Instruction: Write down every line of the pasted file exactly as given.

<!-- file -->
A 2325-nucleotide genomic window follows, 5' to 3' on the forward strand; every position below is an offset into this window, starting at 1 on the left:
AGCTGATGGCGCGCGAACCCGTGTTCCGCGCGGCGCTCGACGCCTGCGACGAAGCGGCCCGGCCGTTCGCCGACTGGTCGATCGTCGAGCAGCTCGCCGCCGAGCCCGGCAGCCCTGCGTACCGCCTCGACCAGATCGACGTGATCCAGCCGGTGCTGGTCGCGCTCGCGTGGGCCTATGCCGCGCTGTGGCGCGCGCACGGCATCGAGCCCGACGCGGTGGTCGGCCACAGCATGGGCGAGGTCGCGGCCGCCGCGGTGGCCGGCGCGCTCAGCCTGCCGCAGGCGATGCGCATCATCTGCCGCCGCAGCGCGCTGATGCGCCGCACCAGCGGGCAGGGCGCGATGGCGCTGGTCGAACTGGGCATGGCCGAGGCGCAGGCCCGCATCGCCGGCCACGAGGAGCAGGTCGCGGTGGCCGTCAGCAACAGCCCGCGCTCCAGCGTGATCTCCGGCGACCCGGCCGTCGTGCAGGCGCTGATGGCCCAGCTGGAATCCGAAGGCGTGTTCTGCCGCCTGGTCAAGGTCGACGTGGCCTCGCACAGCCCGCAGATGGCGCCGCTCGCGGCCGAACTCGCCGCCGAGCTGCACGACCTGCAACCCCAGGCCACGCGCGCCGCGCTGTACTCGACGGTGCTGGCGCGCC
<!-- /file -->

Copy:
A 2325-nucleotide genomic window follows, 5' to 3' on the forward strand; every position below is an offset into this window, starting at 1 on the left:
AGCTGATGGCGCGCGAACCCGTGTTCCGCGCGGCGCTCGACGCCTGCGACGAAGCGGCCCGGCCGTTCGCCGACTGGTCGATCGTCGAGCAGCTCGCCGCCGAGCCCGGCAGCCCTGCGTACCGCCTCGACCAGATCGACGTGATCCAGCCGGTGCTGGTCGCGCTCGCGTGGGCCTATGCCGCGCTGTGGCGCGCGCACGGCATCGAGCCCGACGCGGTGGTCGGCCACAGCATGGGCGAGGTCGCGGCCGCCGCGGTGGCCGGCGCGCTCAGCCTGCCGCAGGCGATGCGCATCATCTGCCGCCGCAGCGCGCTGATGCGCCGCACCAGCGGGCAGGGCGCGATGGCGCTGGTCGAACTGGGCATGGCCGAGGCGCAGGCCCGCATCGCCGGCCACGAGGAGCAGGTCGCGGTGGCCGTCAGCAACAGCCCGCGCTCCAGCGTGATCTCCGGCGACCCGGCCGTCGTGCAGGCGCTGATGGCCCAGCTGGAATCCGAAGGCGTGTTCTGCCGCCTGGTCAAGGTCGACGTGGCCTCGCACAGCCCGCAGATGGCGCCGCTCGCGGCCGAACTCGCCGCCGAGCTGCACGACCTGCAACCCCAGGCCACGCGCGCCGCGCTGTACTCGACGGTGCTGGCGCGCC